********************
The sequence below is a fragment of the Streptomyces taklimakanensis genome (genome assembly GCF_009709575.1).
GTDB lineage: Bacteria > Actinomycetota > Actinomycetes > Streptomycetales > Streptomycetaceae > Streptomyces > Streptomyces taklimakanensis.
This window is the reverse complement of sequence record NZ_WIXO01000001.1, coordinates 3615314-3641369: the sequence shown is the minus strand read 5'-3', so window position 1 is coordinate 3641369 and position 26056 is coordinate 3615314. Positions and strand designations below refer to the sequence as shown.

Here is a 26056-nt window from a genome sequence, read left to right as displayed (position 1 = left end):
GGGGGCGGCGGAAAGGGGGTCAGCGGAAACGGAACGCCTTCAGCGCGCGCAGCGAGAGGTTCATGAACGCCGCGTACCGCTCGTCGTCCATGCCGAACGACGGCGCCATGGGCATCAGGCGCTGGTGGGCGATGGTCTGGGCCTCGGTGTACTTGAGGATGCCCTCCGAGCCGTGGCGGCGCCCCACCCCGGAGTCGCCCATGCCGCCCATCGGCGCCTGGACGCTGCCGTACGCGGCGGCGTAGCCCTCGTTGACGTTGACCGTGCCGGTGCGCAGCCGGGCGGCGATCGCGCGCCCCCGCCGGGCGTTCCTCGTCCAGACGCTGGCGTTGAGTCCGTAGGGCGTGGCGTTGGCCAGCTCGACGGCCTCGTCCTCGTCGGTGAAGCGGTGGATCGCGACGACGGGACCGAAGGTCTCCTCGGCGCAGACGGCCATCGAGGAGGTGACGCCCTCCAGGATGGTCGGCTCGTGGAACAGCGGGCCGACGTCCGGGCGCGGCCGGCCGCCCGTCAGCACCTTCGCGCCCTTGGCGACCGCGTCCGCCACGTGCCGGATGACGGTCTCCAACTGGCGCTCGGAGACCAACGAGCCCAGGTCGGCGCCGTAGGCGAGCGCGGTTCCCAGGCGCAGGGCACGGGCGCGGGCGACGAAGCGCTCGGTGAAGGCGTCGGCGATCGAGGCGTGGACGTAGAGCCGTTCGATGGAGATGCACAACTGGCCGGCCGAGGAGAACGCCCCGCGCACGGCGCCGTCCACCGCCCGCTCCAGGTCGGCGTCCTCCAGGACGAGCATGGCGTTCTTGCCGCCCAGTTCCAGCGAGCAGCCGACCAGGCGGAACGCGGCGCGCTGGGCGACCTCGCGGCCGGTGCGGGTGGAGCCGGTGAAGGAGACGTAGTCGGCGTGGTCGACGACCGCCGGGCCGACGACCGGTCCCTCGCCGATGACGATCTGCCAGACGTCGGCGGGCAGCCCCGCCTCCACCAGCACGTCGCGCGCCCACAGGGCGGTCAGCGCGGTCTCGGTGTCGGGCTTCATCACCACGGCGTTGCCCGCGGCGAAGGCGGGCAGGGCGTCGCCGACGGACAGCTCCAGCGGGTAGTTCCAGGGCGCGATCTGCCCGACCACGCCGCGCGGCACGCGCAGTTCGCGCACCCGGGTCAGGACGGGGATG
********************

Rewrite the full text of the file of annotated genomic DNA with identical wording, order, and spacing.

The sequence below is a fragment of the Streptomyces taklimakanensis genome (genome assembly GCF_009709575.1).
GTDB lineage: Bacteria > Actinomycetota > Actinomycetes > Streptomycetales > Streptomycetaceae > Streptomyces > Streptomyces taklimakanensis.
This window is the reverse complement of sequence record NZ_WIXO01000001.1, coordinates 3615314-3641369: the sequence shown is the minus strand read 5'-3', so window position 1 is coordinate 3641369 and position 26056 is coordinate 3615314. Positions and strand designations below refer to the sequence as shown.

Here is a 26056-nt window from a genome sequence, read left to right as displayed (position 1 = left end):
GGGGGCGGCGGAAAGGGGGTCAGCGGAAACGGAACGCCTTCAGCGCGCGCAGCGAGAGGTTCATGAACGCCGCGTACCGCTCGTCGTCCATGCCGAACGACGGCGCCATGGGCATCAGGCGCTGGTGGGCGATGGTCTGGGCCTCGGTGTACTTGAGGATGCCCTCCGAGCCGTGGCGGCGCCCCACCCCGGAGTCGCCCATGCCGCCCATCGGCGCCTGGACGCTGCCGTACGCGGCGGCGTAGCCCTCGTTGACGTTGACCGTGCCGGTGCGCAGCCGGGCGGCGATCGCGCGCCCCCGCCGGGCGTTCCTCGTCCAGACGCTGGCGTTGAGTCCGTAGGGCGTGGCGTTGGCCAGCTCGACGGCCTCGTCCTCGTCGGTGAAGCGGTGGATCGCGACGACGGGACCGAAGGTCTCCTCGGCGCAGACGGCCATCGAGGAGGTGACGCCCTCCAGGATGGTCGGCTCGTGGAACAGCGGGCCGACGTCCGGGCGCGGCCGGCCGCCCGTCAGCACCTTCGCGCCCTTGGCGACCGCGTCCGCCACGTGCCGGATGACGGTCTCCAACTGGCGCTCGGAGACCAACGAGCCCAGGTCGGCGCCGTAGGCGAGCGCGGTTCCCAGGCGCAGGGCACGGGCGCGGGCGACGAAGCGCTCGGTGAAGGCGTCGGCGATCGAGGCGTGGACGTAGAGCCGTTCGATGGAGATGCACAACTGGCCGGCCGAGGAGAACGCCCCGCGCACGGCGCCGTCCACCGCCCGCTCCAGGTCGGCGTCCTCCAGGACGAGCATGGCGTTCTTGCCGCCCAGTTCCAGCGAGCAGCCGACCAGGCGGAACGCGGCGCGCTGGGCGACCTCGCGGCCGGTGCGGGTGGAGCCGGTGAAGGAGACGTAGTCGGCGTGGTCGACGACCGCCGGGCCGACGACCGGTCCCTCGCCGATGACGATCTGCCAGACGTCGGCGGGCAGCCCCGCCTCCACCAGCACGTCGCGCGCCCACAGGGCGGTCAGCGCGGTCTCGGTGTCGGGCTTCATCACCACGGCGTTGCCCGCGGCGAAGGCGGGCAGGGCGTCGCCGACGGACAGCTCCAGCGGGTAGTTCCAGGGCGCGATCTGCCCGACCACGCCGCGCGGCACGCGCAGTTCGCGCACCCGGGTCAGGACGGGGATG